Students in North Yorkshire have been supported by schools as they receive their calculated A-level results today.
As young people learnt of the grades they had been awarded today, teachers were on hand with information on the next steps for school-leavers.
Results this year have been calculated using teacher predictions of their grades as a starting point, before going through a standardisation process with exam boards.
In North Yorkshire, most have received grades close to those awarded to them by their school. Those who feel that they have received a calculated grade that does not reflect their capabilities can request to sit their exams through their school in the autumn term, or by asking their school to appeal.
Whilst there remains challenges ahead, students in North Yorkshire should take pride in how they have responded to the uncertainty brought about by the pandemic.
Schools, supported by the County Council, will continue working with students over the coming weeks to provide advice and information on university applications and other routes of progression such as apprenticeships, and also answering any questions students may have.
Director of Children and Young People’s Services, Stuart Carlton, said: “Each and every student in North Yorkshire should take pride in how they have responded to the uncertainty brought about by the pandemic over the last few months.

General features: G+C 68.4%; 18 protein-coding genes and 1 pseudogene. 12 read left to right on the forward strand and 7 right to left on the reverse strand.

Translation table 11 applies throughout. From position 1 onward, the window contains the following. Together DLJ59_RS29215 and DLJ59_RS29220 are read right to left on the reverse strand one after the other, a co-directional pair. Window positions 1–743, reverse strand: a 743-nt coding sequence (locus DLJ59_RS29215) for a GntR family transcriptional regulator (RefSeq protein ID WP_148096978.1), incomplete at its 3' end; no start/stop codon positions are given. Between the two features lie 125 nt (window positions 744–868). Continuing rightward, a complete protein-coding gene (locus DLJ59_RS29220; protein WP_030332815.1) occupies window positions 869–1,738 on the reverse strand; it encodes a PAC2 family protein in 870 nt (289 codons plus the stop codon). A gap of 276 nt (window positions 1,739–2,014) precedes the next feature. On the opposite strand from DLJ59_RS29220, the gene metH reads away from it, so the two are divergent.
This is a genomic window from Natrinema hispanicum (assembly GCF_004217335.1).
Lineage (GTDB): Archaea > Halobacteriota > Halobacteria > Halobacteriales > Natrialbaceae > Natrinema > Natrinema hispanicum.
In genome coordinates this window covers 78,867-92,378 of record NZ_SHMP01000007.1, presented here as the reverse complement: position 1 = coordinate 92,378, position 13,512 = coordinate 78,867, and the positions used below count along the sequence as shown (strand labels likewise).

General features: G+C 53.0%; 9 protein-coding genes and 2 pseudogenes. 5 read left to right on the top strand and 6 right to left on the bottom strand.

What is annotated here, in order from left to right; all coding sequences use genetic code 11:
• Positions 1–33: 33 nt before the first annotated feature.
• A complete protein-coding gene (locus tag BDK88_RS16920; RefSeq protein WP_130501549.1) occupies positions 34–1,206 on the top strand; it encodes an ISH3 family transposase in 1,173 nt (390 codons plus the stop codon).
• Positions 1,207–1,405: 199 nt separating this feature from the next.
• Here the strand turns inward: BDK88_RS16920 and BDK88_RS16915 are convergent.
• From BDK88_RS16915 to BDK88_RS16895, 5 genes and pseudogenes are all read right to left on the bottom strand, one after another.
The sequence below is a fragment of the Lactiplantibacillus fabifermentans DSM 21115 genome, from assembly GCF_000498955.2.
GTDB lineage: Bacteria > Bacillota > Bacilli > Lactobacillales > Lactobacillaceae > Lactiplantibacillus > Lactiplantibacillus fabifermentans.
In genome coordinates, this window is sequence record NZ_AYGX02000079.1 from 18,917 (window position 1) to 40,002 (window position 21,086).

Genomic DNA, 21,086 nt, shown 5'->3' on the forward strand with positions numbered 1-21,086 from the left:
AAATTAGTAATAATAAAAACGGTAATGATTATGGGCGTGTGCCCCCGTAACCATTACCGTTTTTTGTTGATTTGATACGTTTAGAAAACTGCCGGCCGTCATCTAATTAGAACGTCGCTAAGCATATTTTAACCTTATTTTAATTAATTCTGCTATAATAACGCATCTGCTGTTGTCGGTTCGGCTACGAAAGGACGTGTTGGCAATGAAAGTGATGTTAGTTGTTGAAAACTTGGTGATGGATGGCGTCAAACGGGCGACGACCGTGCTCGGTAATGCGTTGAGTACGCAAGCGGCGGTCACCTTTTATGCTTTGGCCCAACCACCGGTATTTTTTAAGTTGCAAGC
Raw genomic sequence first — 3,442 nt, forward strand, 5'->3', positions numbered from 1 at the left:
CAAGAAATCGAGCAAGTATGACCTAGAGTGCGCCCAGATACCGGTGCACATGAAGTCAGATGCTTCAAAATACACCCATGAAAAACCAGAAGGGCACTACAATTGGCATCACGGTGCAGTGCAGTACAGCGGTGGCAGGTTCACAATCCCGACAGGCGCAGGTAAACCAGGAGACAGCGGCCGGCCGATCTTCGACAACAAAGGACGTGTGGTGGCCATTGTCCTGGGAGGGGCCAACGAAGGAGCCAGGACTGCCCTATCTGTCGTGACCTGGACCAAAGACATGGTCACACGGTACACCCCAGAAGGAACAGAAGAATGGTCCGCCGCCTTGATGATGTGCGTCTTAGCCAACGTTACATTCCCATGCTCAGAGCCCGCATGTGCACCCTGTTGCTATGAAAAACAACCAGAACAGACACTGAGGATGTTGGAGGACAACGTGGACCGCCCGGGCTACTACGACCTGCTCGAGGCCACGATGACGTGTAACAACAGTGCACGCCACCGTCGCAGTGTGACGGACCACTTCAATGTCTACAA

“We will be working with schools over the coming weeks to help ensure all students are able to progress to the next chapter of their life and get to where they want to be.”
Headteacher at Thirsk School and Sixth Form, Emma Lambden, said the majority of students at the school would be going on to their chosen place of education.
“We have had a good day today as a school,” she said.
“We had some really good results in terms of the whole process, so we have been fortunate. The majority of students will be able to go on to their next steps or place of education.”
Headteacher Carl Sugden, Headteacher of King James’s School in Knaresborough said: “Despite the incredible uncertainly this year most of our students have achieved entry to the university of their choice.
“We are proud of how our students and teachers have coped with this very challenging year at A Level. However, there have been many grades awarded which we believe does not truly reflect the outcome students would have achieved if they had the chance to sit the exam.
“We are now supporting those students as they consider appealing their grade or finding alternative university destinations.”
Jenn Plews, Chief Executive of the Northern Star Academies Trust, which includes Harrogate High School and Skipton Girls’ High School, said: “We are very proud of our students and how well they coped in such challenging times. We’re also indebted to the teaching staff who invested a great deal of time and effort in ensuring accuracy and fairness in arriving at the centre-assessed grades.
“Our focus now is on supporting every individual student with their progression to the next stage in their life, be it university, apprenticeship, training or work.”
The Government has announced it will not hold schools and colleges to account on the basis of exams and assessment data from 2020 and this year’s results cannot be used by organisations such as Ofsted and local authorities to assess the performance or progress of schools and colleges. As a result, this year’s results from schools in North Yorkshire have not been collated by the County Council.